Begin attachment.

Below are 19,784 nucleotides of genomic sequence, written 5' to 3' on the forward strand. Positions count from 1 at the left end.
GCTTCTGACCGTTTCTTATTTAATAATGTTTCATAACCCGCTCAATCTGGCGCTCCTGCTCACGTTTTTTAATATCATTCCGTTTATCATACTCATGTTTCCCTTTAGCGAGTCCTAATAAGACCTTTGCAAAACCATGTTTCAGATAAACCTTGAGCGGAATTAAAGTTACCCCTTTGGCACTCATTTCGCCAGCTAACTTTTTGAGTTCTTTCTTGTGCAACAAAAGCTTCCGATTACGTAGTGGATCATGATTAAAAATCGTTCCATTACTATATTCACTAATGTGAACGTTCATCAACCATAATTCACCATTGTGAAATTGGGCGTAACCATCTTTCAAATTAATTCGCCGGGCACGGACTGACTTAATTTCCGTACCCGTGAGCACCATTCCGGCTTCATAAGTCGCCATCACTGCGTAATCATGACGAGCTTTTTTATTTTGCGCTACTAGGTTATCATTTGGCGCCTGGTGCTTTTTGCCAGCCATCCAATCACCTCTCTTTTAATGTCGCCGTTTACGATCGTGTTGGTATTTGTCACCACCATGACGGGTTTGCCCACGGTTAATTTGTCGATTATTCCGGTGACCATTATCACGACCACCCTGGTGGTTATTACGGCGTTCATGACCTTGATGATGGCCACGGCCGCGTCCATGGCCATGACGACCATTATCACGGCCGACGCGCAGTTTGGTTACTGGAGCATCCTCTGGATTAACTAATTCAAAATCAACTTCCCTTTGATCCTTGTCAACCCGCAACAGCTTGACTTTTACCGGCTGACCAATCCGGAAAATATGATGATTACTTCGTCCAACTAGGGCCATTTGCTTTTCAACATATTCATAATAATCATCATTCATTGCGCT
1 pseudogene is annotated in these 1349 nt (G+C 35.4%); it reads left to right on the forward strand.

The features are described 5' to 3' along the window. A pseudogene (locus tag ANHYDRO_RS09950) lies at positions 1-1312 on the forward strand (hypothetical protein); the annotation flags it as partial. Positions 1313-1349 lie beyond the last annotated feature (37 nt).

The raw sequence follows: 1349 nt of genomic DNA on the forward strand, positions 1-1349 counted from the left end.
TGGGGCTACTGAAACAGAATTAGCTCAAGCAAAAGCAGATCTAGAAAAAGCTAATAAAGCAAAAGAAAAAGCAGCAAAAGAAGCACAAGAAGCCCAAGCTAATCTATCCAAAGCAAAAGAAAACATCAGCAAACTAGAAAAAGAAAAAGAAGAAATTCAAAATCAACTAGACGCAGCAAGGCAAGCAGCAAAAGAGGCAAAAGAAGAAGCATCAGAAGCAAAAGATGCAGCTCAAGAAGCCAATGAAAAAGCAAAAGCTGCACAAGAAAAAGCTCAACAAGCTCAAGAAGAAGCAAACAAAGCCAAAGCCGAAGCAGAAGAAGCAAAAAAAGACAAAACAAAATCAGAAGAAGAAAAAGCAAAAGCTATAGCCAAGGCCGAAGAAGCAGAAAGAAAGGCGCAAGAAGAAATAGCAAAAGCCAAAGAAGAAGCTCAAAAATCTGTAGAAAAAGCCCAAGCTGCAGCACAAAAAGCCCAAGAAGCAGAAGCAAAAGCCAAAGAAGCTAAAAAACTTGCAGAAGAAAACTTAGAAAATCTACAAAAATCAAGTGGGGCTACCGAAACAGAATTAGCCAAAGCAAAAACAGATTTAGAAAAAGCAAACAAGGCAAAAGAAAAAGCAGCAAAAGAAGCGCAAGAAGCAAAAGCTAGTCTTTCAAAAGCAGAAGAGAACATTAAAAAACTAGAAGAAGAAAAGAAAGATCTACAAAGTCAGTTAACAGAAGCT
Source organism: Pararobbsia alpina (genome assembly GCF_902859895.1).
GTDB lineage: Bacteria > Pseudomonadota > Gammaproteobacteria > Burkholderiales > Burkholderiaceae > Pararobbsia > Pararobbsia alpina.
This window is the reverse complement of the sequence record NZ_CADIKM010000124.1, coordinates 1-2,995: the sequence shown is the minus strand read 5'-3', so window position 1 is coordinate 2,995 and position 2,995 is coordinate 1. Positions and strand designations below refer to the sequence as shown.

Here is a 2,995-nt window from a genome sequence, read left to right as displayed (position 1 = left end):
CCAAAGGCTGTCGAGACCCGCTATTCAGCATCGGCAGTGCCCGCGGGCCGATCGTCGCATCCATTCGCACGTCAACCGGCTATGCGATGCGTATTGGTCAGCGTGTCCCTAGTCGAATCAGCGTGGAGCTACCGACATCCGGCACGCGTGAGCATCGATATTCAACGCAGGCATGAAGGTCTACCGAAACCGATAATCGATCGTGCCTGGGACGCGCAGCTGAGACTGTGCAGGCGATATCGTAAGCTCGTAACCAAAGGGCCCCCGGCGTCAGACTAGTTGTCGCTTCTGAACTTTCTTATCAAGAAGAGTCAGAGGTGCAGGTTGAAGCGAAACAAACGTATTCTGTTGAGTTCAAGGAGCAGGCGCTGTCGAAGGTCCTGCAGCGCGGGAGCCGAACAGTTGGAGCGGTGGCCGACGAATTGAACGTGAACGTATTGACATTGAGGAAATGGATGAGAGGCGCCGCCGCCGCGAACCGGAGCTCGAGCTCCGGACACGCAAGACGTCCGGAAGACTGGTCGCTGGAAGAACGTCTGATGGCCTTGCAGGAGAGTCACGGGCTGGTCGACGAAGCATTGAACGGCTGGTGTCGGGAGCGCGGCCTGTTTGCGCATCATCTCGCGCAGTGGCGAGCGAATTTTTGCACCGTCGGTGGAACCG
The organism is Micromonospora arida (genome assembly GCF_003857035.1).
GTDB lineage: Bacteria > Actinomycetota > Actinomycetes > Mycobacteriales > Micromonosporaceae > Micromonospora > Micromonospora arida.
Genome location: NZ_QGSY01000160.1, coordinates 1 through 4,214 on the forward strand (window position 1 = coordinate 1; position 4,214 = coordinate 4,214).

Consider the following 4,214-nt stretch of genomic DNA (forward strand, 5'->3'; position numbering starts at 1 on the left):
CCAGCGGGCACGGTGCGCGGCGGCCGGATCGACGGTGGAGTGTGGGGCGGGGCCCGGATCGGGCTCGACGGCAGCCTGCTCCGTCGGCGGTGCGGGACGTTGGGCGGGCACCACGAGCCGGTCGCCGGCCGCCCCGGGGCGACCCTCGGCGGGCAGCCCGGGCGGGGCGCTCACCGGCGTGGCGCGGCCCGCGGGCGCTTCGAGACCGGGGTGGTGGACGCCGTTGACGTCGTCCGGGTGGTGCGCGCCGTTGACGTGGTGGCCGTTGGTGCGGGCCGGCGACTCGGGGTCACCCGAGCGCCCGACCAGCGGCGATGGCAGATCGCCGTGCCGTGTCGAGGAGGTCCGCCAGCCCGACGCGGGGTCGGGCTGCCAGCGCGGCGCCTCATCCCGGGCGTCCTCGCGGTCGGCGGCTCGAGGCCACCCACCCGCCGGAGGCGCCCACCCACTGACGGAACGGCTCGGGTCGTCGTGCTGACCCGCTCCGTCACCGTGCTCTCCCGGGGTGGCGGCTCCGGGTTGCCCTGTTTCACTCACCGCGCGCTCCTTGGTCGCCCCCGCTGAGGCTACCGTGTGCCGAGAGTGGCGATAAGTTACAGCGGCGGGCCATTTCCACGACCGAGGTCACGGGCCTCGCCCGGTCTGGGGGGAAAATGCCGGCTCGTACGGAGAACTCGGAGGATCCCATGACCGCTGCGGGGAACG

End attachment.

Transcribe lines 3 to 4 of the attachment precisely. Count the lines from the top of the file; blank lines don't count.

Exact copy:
1 pseudogene is annotated in these 1349 nt (G+C 35.4%); it reads left to right on the forward strand.

The features are described 5' to 3' along the window. A pseudogene (locus tag ANHYDRO_RS09950) lies at positions 1-1312 on the forward strand (hypothetical protein); the annotation flags it as partial. Positions 1313-1349 lie beyond the last annotated feature (37 nt).